Moving Oscar-nominated story of an Afghan refugee - review

It was clearly influenced by the groundbreaking film in this new genre, Ari Folman’s 2008 Waltz with Bashir.

 A SCENE from ‘Flee.’ (photo credit: LEV CINEMAS)
A SCENE from ‘Flee.’
(photo credit: LEV CINEMAS)

Sometimes a movie is so powerful and you find yourself telling everyone you know to go and see it, and this is how I felt after I saw Jonas Poher Rasmussen’s Flee, an animated documentary about an Afghan refugee who eventually finds a home in Denmark, which opened in theaters throughout Israel this week.

It’s an unusual format that works beautifully to tell the story and it has received Oscar nominations in several categories: Best Animated Feature, Best Documentary and Best Foreign Language Film. It is the first film to be nominated in these three categories and this gives a sense of what a strong film it is. It was clearly influenced by the groundbreaking film in this new genre, Ari Folman’s 2008 Waltz with Bashir.

This film is a reminder that wars that lead to refugees fleeing happen all the time and in all parts of the world. It may make you ponder how the world responds differently when the conflict is in the Third World and the refugees are not European. The story is told in a clever way, with Amin Nawabi (a pseudonym), sitting with his filmmaker friend for an interview about his life. Amin has always told his friends that he lost all his family when he fled Afghanistan, that he is an orphan, but the truth is more complex and the circumstances of his flight have led him to keep a devastating secret all these years.

Amin was a boy who always felt that he was gay, but when he was a child in Kabul, his family nurtured him and his identity was not an issue. When the Taliban took over in Afghanistan, his father was taken away and eventually his family fled the country. A relative, who was already in Europe, sent home all the money he earned but it was not enough to get all of them out.

His sisters went first and found refuge in Europe. Amin, his mother and his brother managed to board a flight to Russia, but they were not able to get the necessary permits to make it to Western Europe and were stuck there in limbo for years.

Waltz with Bashir nice 88 248 (credit: AP)Waltz with Bashir nice 88 248 (credit: AP)

Russia is currently in the headlines for the invasion of Ukraine and the portrait the movie paints of the Russian officials Amin and his family encountered could not be bleaker. Anytime they went out, they ran the risk of being picked up and forced to pay police to get away. He witnessed young migrant women being raped by the Russian police. They had barely enough money to get by and almost nothing to do.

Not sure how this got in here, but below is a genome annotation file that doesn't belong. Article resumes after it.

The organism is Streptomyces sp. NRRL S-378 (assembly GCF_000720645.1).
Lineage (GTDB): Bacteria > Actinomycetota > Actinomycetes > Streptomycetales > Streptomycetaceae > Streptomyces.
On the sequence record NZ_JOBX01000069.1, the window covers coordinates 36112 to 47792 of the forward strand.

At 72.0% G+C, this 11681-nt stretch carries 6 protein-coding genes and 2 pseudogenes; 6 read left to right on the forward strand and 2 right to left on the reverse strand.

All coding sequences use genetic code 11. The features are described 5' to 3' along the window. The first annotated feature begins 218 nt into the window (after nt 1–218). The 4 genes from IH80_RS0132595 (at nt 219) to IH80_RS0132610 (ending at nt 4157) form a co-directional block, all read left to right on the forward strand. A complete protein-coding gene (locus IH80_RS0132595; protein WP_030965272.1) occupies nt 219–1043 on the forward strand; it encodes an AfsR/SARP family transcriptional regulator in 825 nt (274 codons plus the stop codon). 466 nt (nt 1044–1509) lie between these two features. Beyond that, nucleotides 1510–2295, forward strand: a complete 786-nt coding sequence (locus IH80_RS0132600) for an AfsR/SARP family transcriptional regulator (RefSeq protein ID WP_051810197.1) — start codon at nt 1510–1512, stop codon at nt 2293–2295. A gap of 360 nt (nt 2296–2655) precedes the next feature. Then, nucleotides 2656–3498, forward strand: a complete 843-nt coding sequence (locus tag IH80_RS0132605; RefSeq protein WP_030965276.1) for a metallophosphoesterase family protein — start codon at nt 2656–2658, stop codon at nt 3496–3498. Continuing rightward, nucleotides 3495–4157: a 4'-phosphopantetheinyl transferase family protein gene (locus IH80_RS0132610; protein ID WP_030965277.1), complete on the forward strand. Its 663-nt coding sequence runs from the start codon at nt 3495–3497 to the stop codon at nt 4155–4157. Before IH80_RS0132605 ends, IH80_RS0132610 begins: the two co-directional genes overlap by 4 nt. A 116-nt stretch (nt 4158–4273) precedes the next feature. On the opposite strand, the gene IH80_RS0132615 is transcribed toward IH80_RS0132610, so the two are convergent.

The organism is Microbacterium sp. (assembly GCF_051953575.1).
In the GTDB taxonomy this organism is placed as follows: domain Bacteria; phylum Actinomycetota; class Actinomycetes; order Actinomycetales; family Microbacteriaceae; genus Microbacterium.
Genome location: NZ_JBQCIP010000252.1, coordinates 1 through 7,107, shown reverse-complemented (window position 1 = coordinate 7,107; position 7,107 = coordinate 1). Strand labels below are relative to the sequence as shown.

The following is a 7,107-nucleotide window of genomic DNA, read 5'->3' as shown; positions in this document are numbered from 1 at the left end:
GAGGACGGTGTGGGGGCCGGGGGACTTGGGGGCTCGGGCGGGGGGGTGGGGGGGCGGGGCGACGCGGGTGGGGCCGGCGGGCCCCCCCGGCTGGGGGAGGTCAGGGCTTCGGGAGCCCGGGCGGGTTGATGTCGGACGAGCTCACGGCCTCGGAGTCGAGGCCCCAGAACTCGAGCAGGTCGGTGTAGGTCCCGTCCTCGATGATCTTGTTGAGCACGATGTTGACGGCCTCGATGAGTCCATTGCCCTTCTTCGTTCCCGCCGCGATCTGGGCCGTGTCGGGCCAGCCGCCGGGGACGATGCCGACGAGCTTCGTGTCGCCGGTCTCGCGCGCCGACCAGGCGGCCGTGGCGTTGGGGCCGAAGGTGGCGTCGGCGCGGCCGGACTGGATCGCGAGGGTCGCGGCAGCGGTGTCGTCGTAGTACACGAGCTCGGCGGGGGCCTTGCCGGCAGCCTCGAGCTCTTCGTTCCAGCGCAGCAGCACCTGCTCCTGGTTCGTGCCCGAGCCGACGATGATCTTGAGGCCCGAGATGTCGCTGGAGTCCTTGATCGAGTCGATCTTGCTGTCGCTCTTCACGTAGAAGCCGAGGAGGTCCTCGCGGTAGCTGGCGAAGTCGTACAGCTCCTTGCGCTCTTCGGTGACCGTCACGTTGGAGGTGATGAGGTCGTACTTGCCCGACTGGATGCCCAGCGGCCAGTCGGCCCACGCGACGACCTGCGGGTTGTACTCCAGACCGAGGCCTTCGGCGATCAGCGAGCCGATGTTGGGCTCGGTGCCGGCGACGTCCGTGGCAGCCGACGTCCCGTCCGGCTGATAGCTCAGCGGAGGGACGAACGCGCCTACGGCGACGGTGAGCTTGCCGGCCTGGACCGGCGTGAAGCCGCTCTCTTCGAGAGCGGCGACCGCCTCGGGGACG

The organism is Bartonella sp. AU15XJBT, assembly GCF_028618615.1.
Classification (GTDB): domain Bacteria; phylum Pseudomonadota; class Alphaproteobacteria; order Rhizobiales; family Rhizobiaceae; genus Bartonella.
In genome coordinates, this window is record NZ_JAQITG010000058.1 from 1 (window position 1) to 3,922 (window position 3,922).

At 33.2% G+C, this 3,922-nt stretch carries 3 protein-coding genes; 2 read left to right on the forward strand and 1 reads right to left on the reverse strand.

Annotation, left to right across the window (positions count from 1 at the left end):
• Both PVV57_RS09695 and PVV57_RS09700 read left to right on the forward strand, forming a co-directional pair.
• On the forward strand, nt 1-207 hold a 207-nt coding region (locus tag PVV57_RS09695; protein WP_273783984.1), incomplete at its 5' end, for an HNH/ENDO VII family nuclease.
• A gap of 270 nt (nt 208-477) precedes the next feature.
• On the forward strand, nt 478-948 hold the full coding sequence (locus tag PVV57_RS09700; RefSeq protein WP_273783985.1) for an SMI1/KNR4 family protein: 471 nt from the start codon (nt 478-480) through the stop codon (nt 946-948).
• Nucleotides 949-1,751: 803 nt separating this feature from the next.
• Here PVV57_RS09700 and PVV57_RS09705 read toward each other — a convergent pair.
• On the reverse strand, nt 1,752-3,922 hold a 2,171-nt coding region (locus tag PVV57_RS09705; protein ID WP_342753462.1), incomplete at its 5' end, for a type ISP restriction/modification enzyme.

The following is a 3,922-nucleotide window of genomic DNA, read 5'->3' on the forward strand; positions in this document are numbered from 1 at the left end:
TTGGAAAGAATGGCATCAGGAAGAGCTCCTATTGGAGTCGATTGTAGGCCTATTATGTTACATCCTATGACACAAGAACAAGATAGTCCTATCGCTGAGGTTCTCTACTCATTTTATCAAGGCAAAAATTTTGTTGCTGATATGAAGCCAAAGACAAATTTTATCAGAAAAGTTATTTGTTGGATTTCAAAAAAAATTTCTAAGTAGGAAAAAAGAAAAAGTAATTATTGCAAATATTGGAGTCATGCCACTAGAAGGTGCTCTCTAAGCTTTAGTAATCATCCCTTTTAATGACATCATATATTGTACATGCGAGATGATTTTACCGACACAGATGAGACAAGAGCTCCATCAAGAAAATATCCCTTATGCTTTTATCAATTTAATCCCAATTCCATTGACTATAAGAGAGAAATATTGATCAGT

If you ever wondered how people in these situations – and millions around the world who face similar circumstances – get through each day, this film explains it. The boys would go out on food runs when absolutely necessary and their mother tried to contact officials and arrange visas to other countries. The rest of the time, they watched Mexican soap operas, the only diversion available in their cramped apartment, where they were stuck for years.

The movie cuts back and forth between Amin in the present day, where he is a successful professional in the tech arena, he travels the world for business, is in a relationship with a man who wants to marry him, and his years as a child and a young boy in Kabul and Moscow. Being in a close relationship, even a loving, good one, makes him feel panicked and he is unsure about being able to commit. And then there is the secret he is afraid to reveal to anyone, which makes him feel isolated.

There is great suspense about what will happen to Amin and his family, but also tension over his present situation and how deep the scars go. The movie explores how someone can bounce back from the losses and dislocations Amin and his family suffer.

The animated documentary works well telling stories like this, where there are no photos or videos available in many parts. The artwork is evocative and as Amin speaks, he often sits in front of a colorful wall hanging that reflects his past life.

This is one of the most engaging and moving movies about the modern refugee experience that I have seen. In spite of the fact that it is about a very serious subject, it is not a dark or unpleasant film in any way. It’s as if the film is shining a flashlight into those corners of a room that you have been looking away from for years. When you really get to see Amin and his family, you understand that while the challenges they face may be more intense than what you have to deal with, they are people with whom you can empathize and care about deeply.